Luke Payne: Yeah, man. Again, thanks for having me. I'm Luke Payne. I own a company out of North Dakota called Western Excavation. Formerly was Black Iron Dirt, we ended up merging those two companies together this year. I've got a partner on the Western side. Our business kind of goes where we're needed. We're an excavation, mass earthwork, underground utility contractor, and we’ll go North Dakota, South Dakota, Minnesota, and into Montana if we have to, to service our clients that we work well with and just kind of expand our horizons. Why am I on the podcast? I don’t know, man. I feel honored to be here. So I appreciate you asking me. But from the conversations that we’ve had from the text of, “Hey. What do we want to talk about?” I'm interested to kind of really dive into different aspects that you and I might have of ownership, how to run your business, all of that type of stuff.

Taylor White: Yeah, and I think that's what I was most excited about to chat with you today because I think we've covered some other stuff in the podcast we did previously. I'll make sure that that’s linked, obviously, to go and listen to. But just being on a trip with you and talking about a lot of different dynamics, I know that for myself, a lot of the takeaways that I got from the trip were just like, I would say, reassurance. I would say for me, it was like sometimes I think maybe I'll surround myself with people who weren’t like, "You shouldn't say that'' or "You shouldn't do that." And honestly, it was nice being around just so relatable people. Just other young, hungry men who are getting after it in the construction business, and doing things with their life. They’re not standing from the sidelines. All four of us are guys who are doing something, trying to make a difference, trying to make an impact.

And it was interesting, times where I think, "I'd be tougher," and then I hear Will or you in a conversation, and I'm like, "Yeah, they're getting after it. They're doing what they want." I would second-guess that, and I'd be like, "You guys ever think about the pushback from this and the pushback from that?" And you're like, "Yeah, of course. Obviously, at times. It's business. Right?" But I think just hearing the conversations and to summarize it, just a lot of reassurance on my end and be like, "Okay, I'm not the only one who thinks this way or pushes back this way." And when we were talking about coming on the show, for me, I think some of the stuff I wanted to talk about right off the bat was, what does it take to be a business owner in your eyes? Not in anybody else’s eyes, but in Luke Payne's eyes, what does it take to run and own a construction company in 2024?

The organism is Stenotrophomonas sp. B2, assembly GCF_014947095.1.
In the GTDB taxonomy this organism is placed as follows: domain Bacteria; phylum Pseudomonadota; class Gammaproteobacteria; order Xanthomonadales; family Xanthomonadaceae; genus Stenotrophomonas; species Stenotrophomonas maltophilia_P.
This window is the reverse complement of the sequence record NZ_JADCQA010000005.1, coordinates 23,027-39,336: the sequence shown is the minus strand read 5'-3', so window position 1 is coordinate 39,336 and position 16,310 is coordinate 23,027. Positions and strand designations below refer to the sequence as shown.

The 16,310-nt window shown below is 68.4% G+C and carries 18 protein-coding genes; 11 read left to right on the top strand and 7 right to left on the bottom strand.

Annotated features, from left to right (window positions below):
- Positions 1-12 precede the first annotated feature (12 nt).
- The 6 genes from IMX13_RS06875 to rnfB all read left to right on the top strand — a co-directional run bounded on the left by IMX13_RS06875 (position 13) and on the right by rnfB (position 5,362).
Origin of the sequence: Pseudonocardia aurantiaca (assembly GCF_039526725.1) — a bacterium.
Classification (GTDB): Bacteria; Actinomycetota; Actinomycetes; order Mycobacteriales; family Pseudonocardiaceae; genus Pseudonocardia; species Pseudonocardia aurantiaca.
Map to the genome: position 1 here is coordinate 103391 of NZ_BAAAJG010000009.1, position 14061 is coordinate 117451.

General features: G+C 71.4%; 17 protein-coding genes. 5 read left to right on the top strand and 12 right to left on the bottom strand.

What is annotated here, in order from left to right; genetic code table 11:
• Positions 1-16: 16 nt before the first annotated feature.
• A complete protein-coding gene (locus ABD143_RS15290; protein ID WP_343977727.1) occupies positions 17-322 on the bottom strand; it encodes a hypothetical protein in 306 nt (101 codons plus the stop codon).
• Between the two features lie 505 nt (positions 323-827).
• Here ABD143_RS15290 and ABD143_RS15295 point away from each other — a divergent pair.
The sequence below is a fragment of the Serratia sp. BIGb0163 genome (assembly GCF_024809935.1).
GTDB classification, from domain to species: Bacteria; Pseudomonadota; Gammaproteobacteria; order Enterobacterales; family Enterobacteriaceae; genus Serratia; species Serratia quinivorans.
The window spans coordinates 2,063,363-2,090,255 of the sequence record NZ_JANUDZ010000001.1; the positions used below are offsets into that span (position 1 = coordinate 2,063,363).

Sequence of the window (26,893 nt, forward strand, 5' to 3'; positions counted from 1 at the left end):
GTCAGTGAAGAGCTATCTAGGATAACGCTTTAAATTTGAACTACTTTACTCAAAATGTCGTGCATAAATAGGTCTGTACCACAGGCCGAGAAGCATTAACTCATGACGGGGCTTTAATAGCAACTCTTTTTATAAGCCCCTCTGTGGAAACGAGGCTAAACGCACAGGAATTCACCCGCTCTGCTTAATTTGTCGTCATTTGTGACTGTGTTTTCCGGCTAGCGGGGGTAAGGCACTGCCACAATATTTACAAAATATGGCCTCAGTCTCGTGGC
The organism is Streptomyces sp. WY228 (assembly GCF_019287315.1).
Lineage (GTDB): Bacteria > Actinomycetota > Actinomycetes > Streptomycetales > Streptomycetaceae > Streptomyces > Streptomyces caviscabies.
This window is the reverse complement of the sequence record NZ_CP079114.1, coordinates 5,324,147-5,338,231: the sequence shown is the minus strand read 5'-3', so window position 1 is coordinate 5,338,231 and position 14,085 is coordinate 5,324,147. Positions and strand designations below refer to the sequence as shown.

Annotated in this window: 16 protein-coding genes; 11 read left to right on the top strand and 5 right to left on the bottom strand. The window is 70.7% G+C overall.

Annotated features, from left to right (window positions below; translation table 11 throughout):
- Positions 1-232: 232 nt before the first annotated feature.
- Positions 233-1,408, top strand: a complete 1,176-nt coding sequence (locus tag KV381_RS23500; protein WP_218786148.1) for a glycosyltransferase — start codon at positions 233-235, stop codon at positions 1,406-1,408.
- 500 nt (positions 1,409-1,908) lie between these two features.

Luke Payne: The construction world is tough, especially for young guys that are coming into. I started out in 2018, and I really didn't get into the space I am today until, I’d say, was around ‘21 into ‘22. So there's still a lot that I got to learn. But through the eyes of ownership and through the eyes of the owner, I tell you what, you got to have grit, you got to have mental toughness, you got to be really competitive. But at the same time, you got to be friends with these guys that you do compete with because you can help each other in different ways, and I don’t think you want to create any enemies. Patient, adaptive, and tireless, all of those words kind of define ownership in my eyes. What it takes? I think it takes stupidity, too, because there are things that come up to where you’re just like, “I’m going to put my best foot forward, see where it goes, and learn.” I don’t think there's a right answer on how to run a business, but I do think there’s different lessons that you can learn in every aspect of experiences that can make you a better owner.